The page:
All I meant was I would prefer to own a B class property over D class property. I can rent B class to C class tenants. D class is D class and in a recession these are the people who struggle to hold jobs. In my experience buying B or C class is probably best, because you are not at the top or bottom of the market. 

Our cheaper stuff did better.  But mostly because our more expensive stuff is in hip / trendy areas by schools, restaurants, bars, clubs, etc.  When all that shut down, there was no reason to pay more to be there.

In a more general / common downturn I think it'd be the same.  People always want to live in a better area even if it costs more.  But when money is tight, you can't get what you want.  So you 'settle' for the cheap stuff.

And in good times, there is still always poor (per bible, the poor will always be among us)

I'm a big fan of lower end / class C / workforce housing.  It's been good to me. 

I guess i was always hung up over the fact that the lower income areas were to management intensive, and would eventually turn into a headache if you did not know how to operate them.

Im sure that could be the case with with middle class and higheer end rentals, but i always heard that these rentals were less management intensive and you dealt with a better class of people.

My hypothesis on this subject is that the safest rental place to be in is the median/high middle rent prices.  So for me in Columbus OH my units are in the 1200-1400 range.  My theory is that in goods times, people are moving up and will want to move into a town house with a back yard, and updated fixtures...but also in a time of economic down turn, if someone is currently paying over 2K a month or had to sell their home...they will drop down to my range as well.  So in either economic situation I have a large tenant pool to choose from.  

Again just my theory using no data whatsoever...just some yankee logic.

@James Elden

I see many responses that are great but I wanted to address your vacancy concern. I think that is likely to be more related to type and location than class of neighborhood or property.

IE if you are only worried about vacancies you find growing cities/regions that are economically diverse and growing. Look at the family areas and suburbs. Buy 3/2 or 4/2 with a garage. They just always seem to rent. If you aren’t worried about price fluctuation it’s been my experience they rent fast.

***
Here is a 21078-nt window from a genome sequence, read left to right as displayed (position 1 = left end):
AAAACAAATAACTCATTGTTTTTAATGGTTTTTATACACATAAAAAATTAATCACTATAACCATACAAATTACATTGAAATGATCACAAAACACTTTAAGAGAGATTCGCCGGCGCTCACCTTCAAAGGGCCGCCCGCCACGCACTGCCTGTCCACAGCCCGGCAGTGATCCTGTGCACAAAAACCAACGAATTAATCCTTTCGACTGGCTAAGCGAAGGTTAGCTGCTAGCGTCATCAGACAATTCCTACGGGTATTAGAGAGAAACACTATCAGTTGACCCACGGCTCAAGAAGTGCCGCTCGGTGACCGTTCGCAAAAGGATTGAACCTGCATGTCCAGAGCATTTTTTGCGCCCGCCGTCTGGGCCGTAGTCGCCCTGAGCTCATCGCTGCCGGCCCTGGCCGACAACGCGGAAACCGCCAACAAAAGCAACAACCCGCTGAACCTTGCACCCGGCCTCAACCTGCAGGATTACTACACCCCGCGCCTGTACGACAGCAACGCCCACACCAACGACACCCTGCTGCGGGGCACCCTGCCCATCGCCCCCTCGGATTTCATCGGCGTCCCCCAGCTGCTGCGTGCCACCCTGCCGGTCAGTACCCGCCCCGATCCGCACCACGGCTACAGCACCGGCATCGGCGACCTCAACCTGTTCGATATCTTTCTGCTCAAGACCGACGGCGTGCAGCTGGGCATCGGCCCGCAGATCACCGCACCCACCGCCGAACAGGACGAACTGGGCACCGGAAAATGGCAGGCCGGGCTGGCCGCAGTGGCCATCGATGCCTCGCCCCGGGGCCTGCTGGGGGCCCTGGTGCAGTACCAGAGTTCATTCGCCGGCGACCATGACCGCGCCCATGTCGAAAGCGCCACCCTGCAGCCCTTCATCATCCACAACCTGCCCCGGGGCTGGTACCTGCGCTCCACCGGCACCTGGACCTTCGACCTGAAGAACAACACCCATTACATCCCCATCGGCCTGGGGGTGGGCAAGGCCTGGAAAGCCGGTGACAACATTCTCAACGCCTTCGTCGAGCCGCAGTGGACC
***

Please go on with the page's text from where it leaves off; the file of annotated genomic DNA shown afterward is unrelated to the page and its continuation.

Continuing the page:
Please anyone with more experience than me let me know. I have spent all of my time on the west coast and maybe in other markets that isn't the case. They may not be as profitable as the trendy loft this year. Or the mid town 4 plex next year. But suburban SFH just always seem to attract renters.

@James Elden

I have no hard data, but I suspect lower end neighborhoods would do worse. Mainly because they often are paycheck to paycheck. If they take a hit, they have a difficult time making it back. Higher end areas would have more professionals who have some safety net, and also better job opportunities if they do lose a job.

@James Elden my personal investing philosophy is the nicer the asset is the less risk it is. Desirable assets attract well qualified renters, have less turn over, tend to appreciate more and can always be priced lower if needed. Of course really expensive areas dropped rents precipitously this past year (ie like San Francisco by example). However, during the GFC and over the last year rents in many areas rose due to the lack of supply. For me the sweet spot is class B properties as tenants from class A properties can move down in property if needed. This is very general of course and each local market must be analyzed independently. Good luck!

Typically, the high end can compress quite a bit while the low end simply does not have that much room. Luxury is not a necessity while the demand for basic housing is relatively inelastic. 

People don't need 3 bedroom / 2 baths and an office with granite countertops if money is tight, but they will at least need to have one bathroom, a basic kitchen and a couple of bedrooms for the family. 

Not to mention, at some point (gov't programs) you have Uncle Sam backstopping you!